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Aug. 1, 2014 9:30 am

12K foreign workers in Md. use H-1B visas, half at one firm [Links Roundup]

The Baltimore Sun digs in to the controversial visa program bringing skilled workers to the U.S. Also, the Business Journal ponders the state's edtech scene. It's the Friday Links Roundup.

Getting work visas for skilled workers remains a contentious issue.

(Photo by Flickr user Jeff Nelson, used under a Creative Commons language)

links

Tech companies tap visa program to meet workforce needs, despite challenges, controversy [Baltimore Sun]: “On April 1 every year, U.S. Citizenship and Immigration Services offers up H-1B visas for positions to begin no earlier than the start of the federal fiscal year Oct. 1. Although it can be tricky for many companies to plan so specifically more than six months in advance, the demand is nonetheless crushing — the agency received 172,500 applications for the visa allotment this April 1, meaning slightly less than half of the applications were approved in a lottery to winnow the list.”

3 things Maryland must do to be a leader in ed-tech [Baltimore Business Journal]: “‘I think we have a unique opportunity to build an ecosystem,’ said Frank Bonsal III, an ed-tech venture capitalist who leads Towson University’s business incubator. ‘An ecosystem takes 20 years to build. We’re on year three.’”

Towson incubator wants modern downtown Towson space [Baltimore Business Journal]: “Ideally, Bonsal wants a new office that has both more space and a more modern feel with open areas for co-working and socialization. A more visible and modern office is part of the vision Bonsal, who took over the incubator last year, has for the incubator.”

Chesapeake High students win App Challenge [The Daily Record]: “Rep. C.A. Dutch Ruppersberger on Monday presented awards to three students from Chesapeake High School in Essex as the winners of his first high school App Challenge.”

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Tyler Waldman

Tyler Waldman is lead reporter for Technical.ly Baltimore. A Towson University graduate and former local editor for Patch.com, Tyler has also written and photographed for publications including the Baltimore Brew, Howard County Times and Towson Times. He lives in Charles Village.

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  • OhioProgrammer

    The H1B Visa program has destroyed the American engineering profession.

    It’s a simple but sad case of supply and demand. When you dump additional labor into a market, the price of labor goes down.

    India has 1.17 BILLION people, four times the population of the United States. The H1B Visa program was written by large American tech companies whose only motivation is to increase their profits. Their biggest expense of a tech company, of course, is engineering labor. So they wrote the H1B wording, and had the US Congress make it a law. That was over 12 years ago.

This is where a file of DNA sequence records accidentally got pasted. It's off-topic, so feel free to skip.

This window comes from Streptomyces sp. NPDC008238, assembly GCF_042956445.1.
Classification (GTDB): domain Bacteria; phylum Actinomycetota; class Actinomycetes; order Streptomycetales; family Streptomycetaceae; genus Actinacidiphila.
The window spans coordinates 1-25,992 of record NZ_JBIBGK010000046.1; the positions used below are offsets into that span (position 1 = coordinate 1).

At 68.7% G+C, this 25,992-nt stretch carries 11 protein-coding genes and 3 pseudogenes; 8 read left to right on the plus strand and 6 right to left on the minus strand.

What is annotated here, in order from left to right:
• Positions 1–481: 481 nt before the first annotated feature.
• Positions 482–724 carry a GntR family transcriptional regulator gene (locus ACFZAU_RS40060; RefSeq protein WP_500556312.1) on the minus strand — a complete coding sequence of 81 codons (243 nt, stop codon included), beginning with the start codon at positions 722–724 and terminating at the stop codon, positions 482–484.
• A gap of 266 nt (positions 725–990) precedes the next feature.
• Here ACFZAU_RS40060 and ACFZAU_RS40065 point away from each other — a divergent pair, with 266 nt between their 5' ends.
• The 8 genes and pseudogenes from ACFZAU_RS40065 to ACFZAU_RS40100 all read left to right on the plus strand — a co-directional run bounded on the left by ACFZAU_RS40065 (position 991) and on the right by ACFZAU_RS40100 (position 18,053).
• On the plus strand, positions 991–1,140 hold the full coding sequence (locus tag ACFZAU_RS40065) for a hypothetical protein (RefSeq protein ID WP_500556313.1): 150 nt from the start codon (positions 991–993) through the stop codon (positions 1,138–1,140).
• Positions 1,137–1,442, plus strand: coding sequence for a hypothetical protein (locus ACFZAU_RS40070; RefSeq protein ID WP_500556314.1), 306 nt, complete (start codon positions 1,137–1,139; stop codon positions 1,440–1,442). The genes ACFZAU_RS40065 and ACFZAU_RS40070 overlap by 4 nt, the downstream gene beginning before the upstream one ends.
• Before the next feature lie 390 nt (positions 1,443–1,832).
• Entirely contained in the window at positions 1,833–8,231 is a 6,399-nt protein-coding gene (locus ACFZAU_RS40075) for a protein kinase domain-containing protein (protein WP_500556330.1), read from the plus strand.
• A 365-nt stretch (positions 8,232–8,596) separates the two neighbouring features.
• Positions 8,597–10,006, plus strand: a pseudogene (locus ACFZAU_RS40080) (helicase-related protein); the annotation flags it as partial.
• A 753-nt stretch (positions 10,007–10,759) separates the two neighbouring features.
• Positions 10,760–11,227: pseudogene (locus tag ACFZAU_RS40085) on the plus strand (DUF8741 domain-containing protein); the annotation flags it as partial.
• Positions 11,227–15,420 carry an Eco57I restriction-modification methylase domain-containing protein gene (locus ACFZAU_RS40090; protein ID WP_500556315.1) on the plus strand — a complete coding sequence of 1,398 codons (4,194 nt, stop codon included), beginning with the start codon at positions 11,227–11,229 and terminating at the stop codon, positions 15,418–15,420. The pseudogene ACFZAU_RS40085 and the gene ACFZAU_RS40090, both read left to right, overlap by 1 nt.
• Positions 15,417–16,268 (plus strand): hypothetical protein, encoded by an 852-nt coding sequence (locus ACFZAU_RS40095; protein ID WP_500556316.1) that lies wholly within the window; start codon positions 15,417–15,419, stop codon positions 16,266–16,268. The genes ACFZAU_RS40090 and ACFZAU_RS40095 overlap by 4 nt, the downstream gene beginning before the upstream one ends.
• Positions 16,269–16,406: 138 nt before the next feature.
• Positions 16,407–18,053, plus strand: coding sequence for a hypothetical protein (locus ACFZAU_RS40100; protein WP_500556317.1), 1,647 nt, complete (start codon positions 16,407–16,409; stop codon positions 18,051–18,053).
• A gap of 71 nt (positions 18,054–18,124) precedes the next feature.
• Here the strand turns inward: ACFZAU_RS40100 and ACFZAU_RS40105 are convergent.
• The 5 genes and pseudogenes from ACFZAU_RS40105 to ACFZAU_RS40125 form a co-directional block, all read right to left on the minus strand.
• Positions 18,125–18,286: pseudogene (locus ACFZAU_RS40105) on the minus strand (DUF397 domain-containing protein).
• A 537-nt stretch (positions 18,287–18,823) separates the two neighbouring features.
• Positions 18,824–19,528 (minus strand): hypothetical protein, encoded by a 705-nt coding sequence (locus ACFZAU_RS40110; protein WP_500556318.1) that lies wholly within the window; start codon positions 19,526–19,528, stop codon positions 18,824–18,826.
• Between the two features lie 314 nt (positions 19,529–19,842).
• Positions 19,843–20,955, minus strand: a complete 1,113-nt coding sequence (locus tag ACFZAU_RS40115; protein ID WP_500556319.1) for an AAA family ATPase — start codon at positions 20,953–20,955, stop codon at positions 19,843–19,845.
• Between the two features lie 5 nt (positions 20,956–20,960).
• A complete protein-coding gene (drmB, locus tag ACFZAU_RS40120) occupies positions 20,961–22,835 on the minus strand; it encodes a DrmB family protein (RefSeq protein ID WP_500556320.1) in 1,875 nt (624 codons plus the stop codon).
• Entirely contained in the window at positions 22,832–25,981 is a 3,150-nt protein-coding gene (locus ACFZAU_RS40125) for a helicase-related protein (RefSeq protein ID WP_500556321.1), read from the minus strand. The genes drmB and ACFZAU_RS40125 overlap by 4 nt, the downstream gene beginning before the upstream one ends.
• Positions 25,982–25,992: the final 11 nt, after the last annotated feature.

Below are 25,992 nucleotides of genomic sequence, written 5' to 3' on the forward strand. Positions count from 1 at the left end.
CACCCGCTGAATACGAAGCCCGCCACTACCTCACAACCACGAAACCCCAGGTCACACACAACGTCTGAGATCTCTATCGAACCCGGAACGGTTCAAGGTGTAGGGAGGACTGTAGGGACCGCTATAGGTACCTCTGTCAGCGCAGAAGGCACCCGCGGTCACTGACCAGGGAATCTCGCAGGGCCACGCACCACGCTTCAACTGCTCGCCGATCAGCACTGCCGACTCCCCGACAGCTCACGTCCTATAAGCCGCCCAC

So today in literally every major American corporation, you will see the same pattern: Foreign H1B Visa engineers sitting in two out of three cubicles, mostly from India and China, getting paid low wages. You will see the remaining American engineers getting lower and lower wages if they can find work at all.

    On average, the American engineer will have better skills, but that doesn’t make any difference because the foreign H1B visa engineers are dirt cheap, and there are hordes of them.

    America college kids see what’s going on. They see senior American engineers being paid low wages. They see throngs of foreign H1B visa engineers flooding the American labor market. And even though these American kids are interested in engineering and science, they decide not major in engineering because it now has a poor future.

    This is how the H1B visa program has destroyed the American engineering profession. This is all thanks to a corrupt Congress and a weakling President, too weak to defend the vulnerable American middle class.

  • varg_vikernes

    An American must face unbelievable scrutiny in looking for a job. Top notch skills, exemplary job history, superb communication skills, good looks and great connections. You must have it all simply put. An H1B on the other hand is not judged in the same manor, or even close. They just need some form of education and a willingness to take a 6 week course prior to employment. I found the best thing to do is not even try looking. It does not matter what skills you teach yourself. Skills alone are not nearly enough to be a programmer if your American.

    • OhioProgrammer

      Well said, var_vikernes. Employers have such a glut in the pool of American of tech workers looking for work that they start asking for the sky. Thirty years ago if an American company wanted to hire an engineer, they were very happy to find a candidate with basic engineering qualifications, and treated such a candidate with respect and hired him on the spot.
      Now they ask him if he has a wonderful team spirit, a marvelous ability to tell good jokes and stories, and is he a good athlete, too? Also, does he have a fantastic voice?
      The H1B Visa Program is quickly destroying the American engineering profession, the backbone of the American middle class. It is a travesty on America.

      • varg_vikernes

        Have you ever gone to the websites of Tata, Infosys etc… and looked for the programming job ads? You will not see any at all. Even though they fill tens of thousands of jobs each year, they do not even let US citizens apply. Then there is always the fact that these consulting H1Bs do not count for Microsoft /IBM employees even though they work there. This helps them to skew the numbers and make it look like its not so bad.

    • Indian_H1B

      Yep, I certainly have never been judged in the same ‘manor’. I would get thrown out “this house” for shabby grammar.